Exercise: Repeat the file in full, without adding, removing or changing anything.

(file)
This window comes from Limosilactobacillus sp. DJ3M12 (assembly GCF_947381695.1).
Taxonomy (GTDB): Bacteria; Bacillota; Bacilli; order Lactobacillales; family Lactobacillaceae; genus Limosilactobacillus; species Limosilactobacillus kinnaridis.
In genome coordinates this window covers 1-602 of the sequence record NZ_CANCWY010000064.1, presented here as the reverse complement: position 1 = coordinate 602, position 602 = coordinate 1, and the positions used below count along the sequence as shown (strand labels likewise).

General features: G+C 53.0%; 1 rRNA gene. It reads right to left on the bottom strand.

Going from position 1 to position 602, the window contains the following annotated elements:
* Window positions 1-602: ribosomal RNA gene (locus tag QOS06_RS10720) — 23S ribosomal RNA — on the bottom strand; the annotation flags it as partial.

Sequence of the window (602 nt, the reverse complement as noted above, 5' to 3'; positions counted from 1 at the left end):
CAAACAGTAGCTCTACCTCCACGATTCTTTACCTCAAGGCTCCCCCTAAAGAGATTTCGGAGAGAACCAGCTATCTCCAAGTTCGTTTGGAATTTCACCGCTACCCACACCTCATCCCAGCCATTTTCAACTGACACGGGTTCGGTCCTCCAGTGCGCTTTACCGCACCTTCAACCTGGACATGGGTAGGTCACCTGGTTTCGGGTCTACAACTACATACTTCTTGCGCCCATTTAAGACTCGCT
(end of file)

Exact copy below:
This window comes from Limosilactobacillus sp. DJ3M12 (assembly GCF_947381695.1).
Taxonomy (GTDB): Bacteria; Bacillota; Bacilli; order Lactobacillales; family Lactobacillaceae; genus Limosilactobacillus; species Limosilactobacillus kinnaridis.
In genome coordinates this window covers 1-602 of the sequence record NZ_CANCWY010000064.1, presented here as the reverse complement: position 1 = coordinate 602, position 602 = coordinate 1, and the positions used below count along the sequence as shown (strand labels likewise).

General features: G+C 53.0%; 1 rRNA gene. It reads right to left on the bottom strand.

Going from position 1 to position 602, the window contains the following annotated elements:
* Window positions 1-602: ribosomal RNA gene (locus tag QOS06_RS10720) — 23S ribosomal RNA — on the bottom strand; the annotation flags it as partial.

Sequence of the window (602 nt, the reverse complement as noted above, 5' to 3'; positions counted from 1 at the left end):
CAAACAGTAGCTCTACCTCCACGATTCTTTACCTCAAGGCTCCCCCTAAAGAGATTTCGGAGAGAACCAGCTATCTCCAAGTTCGTTTGGAATTTCACCGCTACCCACACCTCATCCCAGCCATTTTCAACTGACACGGGTTCGGTCCTCCAGTGCGCTTTACCGCACCTTCAACCTGGACATGGGTAGGTCACCTGGTTTCGGGTCTACAACTACATACTTCTTGCGCCCATTTAAGACTCGCT